What gear do you need?

Maybe less than you think.

One of the biggest barriers to cycle touring is the daunting equipment requirements. However, this need not be the case. For instance, by staying at bed and breakfasts rather than camping you can massively reduce your gear requirements. Alternatively, taking turns driving a support vehicle can almost eliminate your cycling load, give you a rest every once in a while, and provide insurance in case of gear failure. That said, there is something immensely satisfying about multi-day self-supported cycle touring with a tent.

Every additional item carried on a cycle trip adds both volume and weight. This doesn’t matter much if you have arranged for someone to drive a support vehicle but it matters a lot if you have not. The more volume you have, the more and bigger the panniers and knick-knack bags you must carry. This poses a bit of a problem if you are flying to your starting point but otherwise is not usually much of an issue. Additional weight is also not as big a problem as you might think. Load is much easier to carry in panniers than in a backpack. Heavily loaded bikes do require more effort to get up hills but the gear ratios available on touring bikes can morph hill climbing from a difficult process to merely a slow process. Of course the slower uphills on loaded bikes is offset by amazing descents. A little appreciated fact is that loading a bike with gear lowers the centre of gravity of the bike thereby making it more stable. Loaded bikes also have more momentum resulting in noticeably better gliding. Riding a fully loaded touring bicycle does take a bit of getting used to but adjusting to a loaded bike is way easier than learning to ride a bike in the first place and you did that right?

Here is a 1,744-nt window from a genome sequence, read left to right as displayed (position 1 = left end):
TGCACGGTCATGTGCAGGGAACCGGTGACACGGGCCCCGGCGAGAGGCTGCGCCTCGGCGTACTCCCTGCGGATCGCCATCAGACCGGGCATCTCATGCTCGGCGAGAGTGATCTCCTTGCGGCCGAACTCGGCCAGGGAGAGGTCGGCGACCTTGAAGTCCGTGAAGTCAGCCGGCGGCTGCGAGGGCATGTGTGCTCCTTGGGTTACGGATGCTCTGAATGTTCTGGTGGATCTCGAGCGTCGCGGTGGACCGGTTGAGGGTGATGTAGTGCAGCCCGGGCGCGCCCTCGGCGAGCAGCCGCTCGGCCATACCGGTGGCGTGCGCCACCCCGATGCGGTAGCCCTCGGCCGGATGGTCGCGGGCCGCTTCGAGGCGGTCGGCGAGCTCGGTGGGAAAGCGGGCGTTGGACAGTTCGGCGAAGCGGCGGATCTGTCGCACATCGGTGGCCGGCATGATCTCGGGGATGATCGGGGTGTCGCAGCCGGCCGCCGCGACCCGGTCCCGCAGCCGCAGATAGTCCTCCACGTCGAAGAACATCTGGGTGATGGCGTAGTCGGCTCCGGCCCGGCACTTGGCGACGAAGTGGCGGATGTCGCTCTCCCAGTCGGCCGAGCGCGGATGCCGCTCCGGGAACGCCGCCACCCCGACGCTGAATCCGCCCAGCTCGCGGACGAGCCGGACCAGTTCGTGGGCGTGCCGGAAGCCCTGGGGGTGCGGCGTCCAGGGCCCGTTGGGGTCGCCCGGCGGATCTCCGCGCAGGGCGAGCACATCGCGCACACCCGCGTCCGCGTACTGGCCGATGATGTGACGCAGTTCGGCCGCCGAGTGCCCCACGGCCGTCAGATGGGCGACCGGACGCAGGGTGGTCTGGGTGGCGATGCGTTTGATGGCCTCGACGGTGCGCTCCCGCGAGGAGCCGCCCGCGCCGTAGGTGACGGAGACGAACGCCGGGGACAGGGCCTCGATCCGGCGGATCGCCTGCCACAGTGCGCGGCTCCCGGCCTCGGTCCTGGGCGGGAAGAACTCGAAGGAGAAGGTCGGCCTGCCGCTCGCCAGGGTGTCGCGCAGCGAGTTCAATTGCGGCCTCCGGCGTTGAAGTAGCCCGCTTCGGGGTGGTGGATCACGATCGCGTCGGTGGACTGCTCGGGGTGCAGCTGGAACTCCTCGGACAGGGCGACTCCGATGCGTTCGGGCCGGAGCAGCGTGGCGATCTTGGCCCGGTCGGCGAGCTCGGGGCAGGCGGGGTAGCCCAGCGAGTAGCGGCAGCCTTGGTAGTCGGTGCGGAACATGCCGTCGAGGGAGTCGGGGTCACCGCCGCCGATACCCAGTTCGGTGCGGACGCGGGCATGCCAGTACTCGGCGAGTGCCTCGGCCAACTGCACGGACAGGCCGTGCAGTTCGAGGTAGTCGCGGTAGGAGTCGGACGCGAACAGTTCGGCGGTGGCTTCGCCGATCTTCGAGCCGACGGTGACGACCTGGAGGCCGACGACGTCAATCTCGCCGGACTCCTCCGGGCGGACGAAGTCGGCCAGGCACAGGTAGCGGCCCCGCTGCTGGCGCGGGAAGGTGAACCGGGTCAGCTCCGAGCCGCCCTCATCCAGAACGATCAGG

Here at Two Tired Cycling we are minimalists at heart and that is reflected in our gear recommendations. Knowing that many people choose to carry more gear than we do, we have included some equipment here that we would deem optional, but others might deem essential. Since we have little first–hand knowledge of this equipment, if you think it may be useful, we encourage you to do additional research. The folks at the Cycletourer website have very extensive gear recommendations and we suggest this as a place to start. That said, I am sure there are many out there who would deem much of our list to be extraneous and we can’t really argue with that. At the end of the day you will determine what you need and it likely won’t be exactly what is on this or that list.

Touring bicycle

Bicycle –
Pedals –
Saddle –
Pannier racks –
Rear panniers –
Front panniers –
Seat bag –
GPS/Bike computer –
Bell –
Water bottles –

Additional bike gear

Helmet –
Bike lock –
Repair kit –

Camping gear

Tent –
Sleeping bag –
Sleeping pad –
Camping pillow –
Headlamp –
Utility tool –

Cooking gear

Camping stove –
Cook set –
Tableware –
Food –
Water –


Cycling shirts –
Cycling shorts –
Cycling shoes/socks –
Cycling gloves –
Sunglasses –
High-visibility vest –
Rain gear –
Cold weather gear –
Non-cycling clothes –

Personal care

Insect repellant –
First aid kit –
Toiletries/medication –
Sunscreen –
Clothes drying line –

Miscellaneous items

Travel documents –
Smart phone –
Money/cards –
Map/map case –
Camera –
Ear buds/music –
Extra batteries –